A few weeks ago I spent a fascinating hour watching basketball practice for a team of second-grade girls. It was early in the season, and for many of the girls it was just their second year playing the game. I expected lots of instruction, errant balls, and few actual baskets. What I witnessed was a clinic in outstanding leadership from their coach.
I was so impressed with how he was managing the team that I started to take notes. The following examples translate to ANY environment, with any age group. Read on and see if you agree!
The first thing that got my attention was how Coach spoke to his team. It was always "Ladies." Not kids, or girls. Ladies. A clear sign of respect. Good leaders know you need to give respect before you should expect to receive it.
When Coach needed to provide direction to one person, he would bend down or kneel next to them. He got on their level - no power play here. And it was 1:1, focused on them to minimize the potential for embarrassment.
When new skills were introduced Coach not only explained them, he demonstrated them. Several times. He recognized that kids learn differently. Some can understand from words, some need to see what good looks like.
The encouragement was constant, and evenly provided. I didn't realize until we were leaving that his daughter was on the team! She was treated the same as every other player - no special treatment.
To get the girls ready to play the coach started with some basic drills. First up was moving around the perimeter of the half-court. Here's how he did it:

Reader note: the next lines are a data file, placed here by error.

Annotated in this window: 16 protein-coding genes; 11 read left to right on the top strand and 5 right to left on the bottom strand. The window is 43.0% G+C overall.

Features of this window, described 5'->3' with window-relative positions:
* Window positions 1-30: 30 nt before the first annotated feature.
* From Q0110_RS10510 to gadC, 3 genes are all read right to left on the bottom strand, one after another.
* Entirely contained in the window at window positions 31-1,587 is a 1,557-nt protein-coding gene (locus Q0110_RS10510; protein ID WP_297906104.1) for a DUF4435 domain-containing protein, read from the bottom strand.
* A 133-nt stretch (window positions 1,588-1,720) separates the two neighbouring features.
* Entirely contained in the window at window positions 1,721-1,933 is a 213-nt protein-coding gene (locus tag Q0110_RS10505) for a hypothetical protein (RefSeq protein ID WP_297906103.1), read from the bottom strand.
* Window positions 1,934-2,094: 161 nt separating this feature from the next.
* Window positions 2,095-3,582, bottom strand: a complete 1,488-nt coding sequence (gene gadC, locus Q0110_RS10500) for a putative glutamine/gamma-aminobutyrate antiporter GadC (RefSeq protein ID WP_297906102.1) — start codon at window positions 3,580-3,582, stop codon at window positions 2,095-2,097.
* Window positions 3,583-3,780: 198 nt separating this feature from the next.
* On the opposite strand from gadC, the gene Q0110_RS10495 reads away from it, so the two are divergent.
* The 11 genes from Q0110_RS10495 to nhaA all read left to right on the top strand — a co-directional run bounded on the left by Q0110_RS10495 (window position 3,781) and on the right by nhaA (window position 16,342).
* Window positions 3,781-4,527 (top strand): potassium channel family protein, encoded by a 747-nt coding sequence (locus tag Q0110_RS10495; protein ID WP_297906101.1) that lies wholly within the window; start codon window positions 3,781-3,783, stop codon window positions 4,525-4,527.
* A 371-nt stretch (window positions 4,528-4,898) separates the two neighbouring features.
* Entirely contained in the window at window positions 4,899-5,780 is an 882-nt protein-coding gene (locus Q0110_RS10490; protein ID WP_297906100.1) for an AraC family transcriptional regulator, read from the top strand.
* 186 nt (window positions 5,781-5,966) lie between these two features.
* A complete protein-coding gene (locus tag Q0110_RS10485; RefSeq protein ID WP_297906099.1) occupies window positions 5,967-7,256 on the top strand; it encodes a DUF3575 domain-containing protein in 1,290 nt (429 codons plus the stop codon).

The girls lined up along the sideline. The girl at the front of the line chose how they were going to complete the lap: sprinting, skipping, side-stepping. At the end of the lap the lead girl went to the end of the line, and the new leader started the next lap. The process repeated until each girl had a chance to lead.
Next up was the classic Red Light Green Light with a twist: Yellow Light they had to go backwards! A more advanced skill woven into the basic moves, and fun for them all!
Once the team finished their basic skills drills it was time for some challenge: dribbling with their non-dominant hand. If you have never tried this, you should - it's harder than it sounds!
The team then moved on to learning some basic plays. Each girl was provided some basic instruction about where to set up, how to move and cover their opponent, and how to adjust. Then Coach started play.
Inevitably things did not always go according to plan. Rather than provide a continuous stream of coaching (or shouting, as some coaches tend to do) he let the play run until it really fell apart. Then he called the team together, walked them through the play and where opportunities were either missed or executed well, and then started the play again.
No yelling. No criticism. No one made to feel like a failure. If a player got upset at being coached (remember, they are 8...) he calmly reassured them that they are LEARNING. And that he didn't expect them to be perfect. And that they would run the play over and over until each player learned their part. The kids were allowed to fail without fear.
The Leadership Lessons
Communcation is the foundation for high-performing teams
Provide clear expectations in a way that works for the individual
Encourage your team to achieve!
Prepare your team for success
Provide opportunities to lead to each person on your team
Focus on outcomes, and let your team be creative with the tools they use
Challenge is essential for growth
Allow people to fail without fear